Cities in America – Cities in Colombia – Bogota City
Bogotá, city in focal Colombia, capital of the country. It is situaded at an elevation of about 2640 m (about 8660 ft) on a mountain-rimmed plateau high in the Cordillera Oriental of the Andes Mountains. The climate is temperate, with an average annual temperature of 14° C (57° F) from month to month.
Bogotá is Colombia’s largest city and one of South America’s fastest-growing metropolitan areas. Industries include printing and publishing, motor-vehicle assembly, food processing, and the manufacture of textiles, metals, machinery, and electrical equipment. Many banks and corporations maintain their headquarters in the city. Railroads and highways link the city with other major centers.
Bogotá is sometimes called the Athens of South America. The National University of Colombia (1867) and many other universities located here make Bogotá the nation’s chief educational center. Points of interest in the city include the famous Gold Museum,the National Museum; San Francisco Church (1567) and a National cathedral. On a nearby mountain is the shrine of Monserrate, famous for its view over the city. Attractions beyond the metropolitan area include the unique underground Salt Cathedral of Zipaquirá and the famous Tequendama Falls, which plunge through a canyon in the Andean jungle.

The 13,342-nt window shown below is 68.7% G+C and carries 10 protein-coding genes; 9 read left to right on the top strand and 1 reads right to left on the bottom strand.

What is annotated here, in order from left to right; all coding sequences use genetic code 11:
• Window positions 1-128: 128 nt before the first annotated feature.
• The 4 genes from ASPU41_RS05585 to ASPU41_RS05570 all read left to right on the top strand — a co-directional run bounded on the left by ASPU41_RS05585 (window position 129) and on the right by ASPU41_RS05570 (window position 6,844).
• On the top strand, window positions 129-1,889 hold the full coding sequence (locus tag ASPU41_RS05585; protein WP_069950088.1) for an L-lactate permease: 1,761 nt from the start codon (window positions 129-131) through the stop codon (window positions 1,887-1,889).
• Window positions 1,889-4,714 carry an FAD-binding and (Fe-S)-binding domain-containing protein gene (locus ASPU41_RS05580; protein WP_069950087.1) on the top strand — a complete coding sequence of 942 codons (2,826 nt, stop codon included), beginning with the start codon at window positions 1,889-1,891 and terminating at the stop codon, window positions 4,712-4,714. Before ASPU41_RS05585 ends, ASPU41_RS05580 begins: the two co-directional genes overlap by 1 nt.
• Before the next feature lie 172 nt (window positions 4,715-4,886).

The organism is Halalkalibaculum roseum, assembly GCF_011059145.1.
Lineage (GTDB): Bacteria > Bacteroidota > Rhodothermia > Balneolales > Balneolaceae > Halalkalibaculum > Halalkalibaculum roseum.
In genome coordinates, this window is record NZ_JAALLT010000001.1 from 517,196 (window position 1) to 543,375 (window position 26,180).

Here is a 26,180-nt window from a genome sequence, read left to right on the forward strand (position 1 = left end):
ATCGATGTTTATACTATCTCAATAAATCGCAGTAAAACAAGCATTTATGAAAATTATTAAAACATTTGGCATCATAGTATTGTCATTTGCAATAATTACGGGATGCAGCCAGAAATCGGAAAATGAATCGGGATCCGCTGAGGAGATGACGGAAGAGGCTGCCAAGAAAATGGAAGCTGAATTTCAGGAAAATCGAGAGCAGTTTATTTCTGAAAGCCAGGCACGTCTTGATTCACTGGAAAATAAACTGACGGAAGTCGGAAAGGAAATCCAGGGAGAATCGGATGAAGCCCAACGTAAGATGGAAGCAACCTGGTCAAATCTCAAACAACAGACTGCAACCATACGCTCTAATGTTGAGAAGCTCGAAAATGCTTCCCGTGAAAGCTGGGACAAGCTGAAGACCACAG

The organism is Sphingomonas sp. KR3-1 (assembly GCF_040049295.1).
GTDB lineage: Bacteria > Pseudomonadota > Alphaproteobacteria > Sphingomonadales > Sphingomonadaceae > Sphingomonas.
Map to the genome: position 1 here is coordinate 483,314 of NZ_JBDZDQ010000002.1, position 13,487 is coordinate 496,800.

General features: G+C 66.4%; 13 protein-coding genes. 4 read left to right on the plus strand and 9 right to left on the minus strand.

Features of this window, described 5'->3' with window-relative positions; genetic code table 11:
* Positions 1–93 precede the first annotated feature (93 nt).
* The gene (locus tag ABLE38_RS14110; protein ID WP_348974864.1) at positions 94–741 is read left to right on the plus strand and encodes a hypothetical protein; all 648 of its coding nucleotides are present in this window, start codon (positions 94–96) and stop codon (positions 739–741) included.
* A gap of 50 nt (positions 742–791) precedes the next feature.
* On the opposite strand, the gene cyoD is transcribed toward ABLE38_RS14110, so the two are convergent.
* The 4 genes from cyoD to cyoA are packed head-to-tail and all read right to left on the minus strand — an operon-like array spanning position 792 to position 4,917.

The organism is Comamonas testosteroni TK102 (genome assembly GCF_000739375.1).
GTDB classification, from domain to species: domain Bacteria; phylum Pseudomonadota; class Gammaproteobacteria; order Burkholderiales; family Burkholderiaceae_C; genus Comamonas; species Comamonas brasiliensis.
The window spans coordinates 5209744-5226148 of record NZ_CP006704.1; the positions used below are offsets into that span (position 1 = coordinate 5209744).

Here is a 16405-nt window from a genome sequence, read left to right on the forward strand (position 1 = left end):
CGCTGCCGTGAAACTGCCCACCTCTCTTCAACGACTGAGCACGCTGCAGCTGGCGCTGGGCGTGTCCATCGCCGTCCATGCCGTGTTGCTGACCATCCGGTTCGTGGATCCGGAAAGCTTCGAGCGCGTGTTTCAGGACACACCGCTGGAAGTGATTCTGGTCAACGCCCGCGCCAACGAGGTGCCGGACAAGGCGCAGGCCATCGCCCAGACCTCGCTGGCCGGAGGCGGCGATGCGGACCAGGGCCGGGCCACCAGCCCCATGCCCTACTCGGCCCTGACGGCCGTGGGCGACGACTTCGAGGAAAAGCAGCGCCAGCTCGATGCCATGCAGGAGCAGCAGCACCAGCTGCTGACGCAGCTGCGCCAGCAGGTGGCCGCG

Bogotá was founded in 1538 by the Spanish conquistador Gonzalo Jiménez de Quesada. The new city became the viceregal capital of New Granada in 1717. It was captured by Simón Bolívar in 1819 and was the capital of the independent nation of Great Colombia (including Colombia, Ecuador, Panama, and Venezuela). It became the capital of New Granada (later renamed Colombia) in 1830 when Great Colombia was dissolved. The city expanded rapidly after 1940 as large numbers of rural Colombians migrated here in search of greater economic opportunities.